Obviously, loving free activities and having access to blogger freebies aren’t realities for everyone, so when budgeting, make sure you know what you want to do. It’s easy to price your activities online once you have an idea of what they’ll be.
Health and Wellness
When budgeting for health insurance and healthcare costs, the important thing is—again—to know where you’ll be traveling.
My own health insurance (expat insurance through GeoBlue) costs me $160 per month and covers me anywhere in the world except the frightfully expensive USA. And that cost is with a preexisting condition. Someone with no preexisting conditions or someone younger than myself can easily pay less (my partner pays $130, for reference).
The cost of healthcare itself also tends to run affordable abroad—though it does vary. In Switzerland, I paid about $30 for three months of birth control. In Mexico, I saw a doctor about ear irritation for a few bucks. I’ve had my teeth cleaned in Rome for about $100 and saw a dentist in Belgium about some tooth pain for about half that. Including my $160 insurance, dental care, annual exams, birth control pills, and several doctor visits for minor issues, in the first six months of this year I’ve averaged about $200 a month for all things health.
Long-term travelers have a variety of other categories for their spending depending on how they travel.
I, for instance, travel with my small dog, Luna. So I budget for her vet bills, supplies, and food along the way.
Other travelers have cell phones (I don’t), so they have to factor those in. Etc.
Depending on how you travel, other categories you might need to factor into your budgets include:
- Business expenses
- Pet travel expenses
- Cell phone
- Subscriptions (Hulu, Netflix, Prime, etc.)
- Books, music, and movie purchases on the road
- Transportation costs for any additional gear (if you are traveling with a full-sized bike, for instance)
Now, Some Real Long-Term Travel Budgets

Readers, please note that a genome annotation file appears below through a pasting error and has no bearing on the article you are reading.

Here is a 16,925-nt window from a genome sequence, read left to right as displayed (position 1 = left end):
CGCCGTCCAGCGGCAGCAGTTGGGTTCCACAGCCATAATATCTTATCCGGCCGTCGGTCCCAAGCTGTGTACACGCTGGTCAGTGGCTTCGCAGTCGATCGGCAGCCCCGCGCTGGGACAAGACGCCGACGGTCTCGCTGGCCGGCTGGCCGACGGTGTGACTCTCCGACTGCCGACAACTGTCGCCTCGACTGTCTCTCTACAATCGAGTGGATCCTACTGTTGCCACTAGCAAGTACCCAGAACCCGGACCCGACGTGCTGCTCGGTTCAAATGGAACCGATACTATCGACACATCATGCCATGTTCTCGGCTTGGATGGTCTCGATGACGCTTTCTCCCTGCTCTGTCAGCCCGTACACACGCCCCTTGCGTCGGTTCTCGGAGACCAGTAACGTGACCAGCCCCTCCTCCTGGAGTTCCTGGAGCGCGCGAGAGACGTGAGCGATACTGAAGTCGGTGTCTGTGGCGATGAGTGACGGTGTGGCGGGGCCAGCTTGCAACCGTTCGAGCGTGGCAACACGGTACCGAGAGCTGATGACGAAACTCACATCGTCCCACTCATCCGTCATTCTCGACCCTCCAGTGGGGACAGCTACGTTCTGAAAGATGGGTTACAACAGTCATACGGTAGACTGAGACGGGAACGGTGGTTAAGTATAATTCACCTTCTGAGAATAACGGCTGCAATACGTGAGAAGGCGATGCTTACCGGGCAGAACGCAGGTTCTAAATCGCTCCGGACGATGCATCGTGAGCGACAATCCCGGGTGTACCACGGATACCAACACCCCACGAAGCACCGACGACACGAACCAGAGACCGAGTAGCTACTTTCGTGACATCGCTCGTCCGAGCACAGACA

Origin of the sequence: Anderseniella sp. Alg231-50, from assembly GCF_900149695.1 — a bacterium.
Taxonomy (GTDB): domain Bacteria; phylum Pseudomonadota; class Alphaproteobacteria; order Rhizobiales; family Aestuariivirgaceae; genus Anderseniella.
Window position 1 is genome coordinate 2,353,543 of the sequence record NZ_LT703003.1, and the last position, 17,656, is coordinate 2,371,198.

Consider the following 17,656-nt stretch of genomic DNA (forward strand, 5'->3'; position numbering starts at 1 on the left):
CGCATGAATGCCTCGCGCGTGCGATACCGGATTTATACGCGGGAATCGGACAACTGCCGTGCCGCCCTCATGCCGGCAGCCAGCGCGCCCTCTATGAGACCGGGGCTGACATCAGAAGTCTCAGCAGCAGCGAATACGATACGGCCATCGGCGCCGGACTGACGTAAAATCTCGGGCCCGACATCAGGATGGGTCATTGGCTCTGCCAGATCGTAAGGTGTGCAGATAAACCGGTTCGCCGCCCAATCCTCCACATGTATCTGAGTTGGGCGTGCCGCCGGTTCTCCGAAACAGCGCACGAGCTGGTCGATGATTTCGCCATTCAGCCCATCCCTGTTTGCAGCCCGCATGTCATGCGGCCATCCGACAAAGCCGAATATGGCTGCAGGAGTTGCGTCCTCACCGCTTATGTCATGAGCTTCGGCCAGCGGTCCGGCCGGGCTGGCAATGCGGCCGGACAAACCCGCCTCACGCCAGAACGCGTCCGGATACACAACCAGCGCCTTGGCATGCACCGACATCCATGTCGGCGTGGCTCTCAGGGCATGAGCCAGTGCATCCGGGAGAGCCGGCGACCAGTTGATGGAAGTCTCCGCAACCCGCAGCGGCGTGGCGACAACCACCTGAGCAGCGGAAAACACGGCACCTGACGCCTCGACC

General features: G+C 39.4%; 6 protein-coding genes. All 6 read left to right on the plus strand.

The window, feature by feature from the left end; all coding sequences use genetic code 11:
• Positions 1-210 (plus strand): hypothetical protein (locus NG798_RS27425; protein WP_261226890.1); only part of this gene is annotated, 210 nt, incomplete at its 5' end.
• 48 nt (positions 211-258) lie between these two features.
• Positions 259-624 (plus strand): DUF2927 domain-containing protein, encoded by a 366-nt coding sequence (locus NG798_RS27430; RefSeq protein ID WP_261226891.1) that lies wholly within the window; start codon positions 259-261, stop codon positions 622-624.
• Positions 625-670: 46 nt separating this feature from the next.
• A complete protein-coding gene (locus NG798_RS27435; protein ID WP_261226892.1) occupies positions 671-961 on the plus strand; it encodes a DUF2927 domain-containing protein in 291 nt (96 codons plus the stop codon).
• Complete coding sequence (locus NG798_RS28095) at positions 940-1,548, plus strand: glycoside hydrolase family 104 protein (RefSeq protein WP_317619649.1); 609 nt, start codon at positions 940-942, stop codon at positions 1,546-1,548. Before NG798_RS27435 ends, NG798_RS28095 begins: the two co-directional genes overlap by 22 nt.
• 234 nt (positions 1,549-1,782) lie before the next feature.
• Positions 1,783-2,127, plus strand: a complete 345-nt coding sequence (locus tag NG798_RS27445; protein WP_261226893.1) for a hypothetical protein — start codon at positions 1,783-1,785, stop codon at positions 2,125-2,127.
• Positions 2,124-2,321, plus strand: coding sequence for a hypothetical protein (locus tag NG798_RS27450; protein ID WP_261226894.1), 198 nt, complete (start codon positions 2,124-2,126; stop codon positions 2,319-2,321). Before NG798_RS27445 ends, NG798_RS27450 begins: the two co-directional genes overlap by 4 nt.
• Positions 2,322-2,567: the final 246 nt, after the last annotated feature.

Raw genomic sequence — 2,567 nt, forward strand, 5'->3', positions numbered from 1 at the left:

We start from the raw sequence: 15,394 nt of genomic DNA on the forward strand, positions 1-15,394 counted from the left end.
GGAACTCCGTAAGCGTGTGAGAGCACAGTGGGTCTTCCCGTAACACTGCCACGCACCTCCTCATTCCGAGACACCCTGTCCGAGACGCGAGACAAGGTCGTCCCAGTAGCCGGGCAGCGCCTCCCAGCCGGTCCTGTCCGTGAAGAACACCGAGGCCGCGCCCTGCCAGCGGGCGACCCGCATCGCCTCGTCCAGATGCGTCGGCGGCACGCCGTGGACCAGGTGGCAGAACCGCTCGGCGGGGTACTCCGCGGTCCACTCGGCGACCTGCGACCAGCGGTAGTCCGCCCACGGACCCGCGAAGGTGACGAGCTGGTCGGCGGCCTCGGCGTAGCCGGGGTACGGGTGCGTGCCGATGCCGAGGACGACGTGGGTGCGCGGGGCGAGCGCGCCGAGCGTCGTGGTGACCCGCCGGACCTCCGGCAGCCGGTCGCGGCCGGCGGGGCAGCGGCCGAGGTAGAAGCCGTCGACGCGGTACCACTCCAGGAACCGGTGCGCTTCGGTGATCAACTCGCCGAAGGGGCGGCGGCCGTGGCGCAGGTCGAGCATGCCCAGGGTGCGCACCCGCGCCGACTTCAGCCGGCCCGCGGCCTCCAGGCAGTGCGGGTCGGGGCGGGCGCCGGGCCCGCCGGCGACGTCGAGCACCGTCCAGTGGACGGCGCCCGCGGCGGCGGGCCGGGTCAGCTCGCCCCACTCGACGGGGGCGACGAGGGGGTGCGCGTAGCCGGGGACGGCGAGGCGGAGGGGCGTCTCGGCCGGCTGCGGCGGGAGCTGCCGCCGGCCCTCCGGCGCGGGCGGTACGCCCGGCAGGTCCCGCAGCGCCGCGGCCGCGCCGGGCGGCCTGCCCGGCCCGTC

Okay, so now you know what categories you’ll need to budget for and hopefully you have a sense for how those categories can vary. But at the end of the day, what’s really helpful (at least for me) is seeing other people’s budgets. Seeing how much they really actually spent on their jaunt through southeast Asia or their winter in the Italian countryside or their road trip across Canada.
So, here are tons and tons of nomad budgets for you to peek through.
First, there are mine. I’ve tracked expenses in 21 different locations, mostly in Europe and North America.
My highest month was a $3,091-month cycling across France on a vintage Swiss military bike.
Eight of the 21 budgets came in under $1,500 per month. Another eight were between $1,500 and $2,000. And just five averaged over $2,000 per month. And remember, that’s mostly traveling in Europe—a place often considered expensive.
When I asked five other long-term travelers to share their real budget numbers late last year, they ranged from $800 for a month on a South Korean island and $875 spent while housesitting in Peru to about $8,000 for a month of fast travel through France, Luxembourg, and Belgium.
Other travelers tracking expenses include:
Nora Dunn, who shares her spending every year, reported $23,216 total in 2016—an average of just under $2,000 per month.
Jodi Ettenberg says her yearly budget runs $12,000 to $15,000.
Laia of Dream Travel Girl says her spending came out to $35 per day.
Lauren over at Never Ending Footsteps tracked her 2015 spending and it came in under $20,000.
Jimmy of Jimmy Eats World tracked his budgets for two years of full-time travel for a grand total of about $40,000.
Another couple—Erin and Simon—tracked yearly expenses and reported a total of $40,323 for two in 2013.
Gilles Barbier tracks per-day expenses across a variety of countries.
Jet Setting Fools also shared their two-year budget breakdown.
Ali Garland—an expat who lives in Germany but travels frequently and for long periods—also tracks her expenses for long and short trips everywhere from Asia to Central America to Prague.
Another expat—Jennifer in France—also tracks her spending occasionally. Here’s her latest on cost of living in Paris.
Finally, NomadList has average budget numbers for popular traveler cities all around the world.
Gigi Griffis is a world-traveling entrepreneur and writer with a special love for inspiring stories, new places, and living in the moment. In May 2012, she sold her stuff and took to the road with a growing business and a pint-sized pooch. She’s blogs at gigigriffis.com and is the author of the 100 Locals travel guide series.